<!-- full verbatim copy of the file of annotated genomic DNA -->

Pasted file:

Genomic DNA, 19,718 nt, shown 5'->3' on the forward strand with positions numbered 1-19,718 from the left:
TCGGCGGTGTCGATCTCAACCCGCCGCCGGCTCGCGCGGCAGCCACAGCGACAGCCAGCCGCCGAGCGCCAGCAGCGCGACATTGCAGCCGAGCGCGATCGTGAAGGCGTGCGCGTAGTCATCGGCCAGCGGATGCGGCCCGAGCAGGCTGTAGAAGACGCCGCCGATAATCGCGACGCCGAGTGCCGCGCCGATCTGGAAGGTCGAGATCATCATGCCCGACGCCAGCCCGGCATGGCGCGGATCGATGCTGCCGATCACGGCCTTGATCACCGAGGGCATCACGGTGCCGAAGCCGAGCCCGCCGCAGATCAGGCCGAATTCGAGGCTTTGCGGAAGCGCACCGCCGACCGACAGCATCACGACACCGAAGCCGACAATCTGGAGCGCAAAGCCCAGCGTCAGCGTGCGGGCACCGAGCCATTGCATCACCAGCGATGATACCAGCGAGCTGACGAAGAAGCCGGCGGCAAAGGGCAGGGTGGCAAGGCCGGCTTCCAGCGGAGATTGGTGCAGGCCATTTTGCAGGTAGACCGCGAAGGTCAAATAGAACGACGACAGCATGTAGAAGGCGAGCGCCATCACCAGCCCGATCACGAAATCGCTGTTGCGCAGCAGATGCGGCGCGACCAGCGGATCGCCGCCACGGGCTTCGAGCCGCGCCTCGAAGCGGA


Genomic DNA, 19,718 nt, shown 5'->3' on the forward strand with positions numbered 1-19,718 from the left:
TCGGCGGTGTCGATCTCAACCCGCCGCCGGCTCGCGCGGCAGCCACAGCGACAGCCAGCCGCCGAGCGCCAGCAGCGCGACATTGCAGCCGAGCGCGATCGTGAAGGCGTGCGCGTAGTCATCGGCCAGCGGATGCGGCCCGAGCAGGCTGTAGAAGACGCCGCCGATAATCGCGACGCCGAGTGCCGCGCCGATCTGGAAGGTCGAGATCATCATGCCCGACGCCAGCCCGGCATGGCGCGGATCGATGCTGCCGATCACGGCCTTGATCACCGAGGGCATCACGGTGCCGAAGCCGAGCCCGCCGCAGATCAGGCCGAATTCGAGGCTTTGCGGAAGCGCACCGCCGACCGACAGCATCACGACACCGAAGCCGACAATCTGGAGCGCAAAGCCCAGCGTCAGCGTGCGGGCACCGAGCCATTGCATCACCAGCGATGATACCAGCGAGCTGACGAAGAAGCCGGCGGCAAAGGGCAGGGTGGCAAGGCCGGCTTCCAGCGGAGATTGGTGCAGGCCATTTTGCAGGTAGACCGCGAAGGTCAAATAGAACGACGACAGCATGTAGAAGGCGAGCGCCATCACCAGCCCGATCACGAAATCGCTGTTGCGCAGCAGATGCGGCGCGACCAGCGGATCGCCGCCACGGGCTTCGAGCCGCGCCTCGAAGCGGA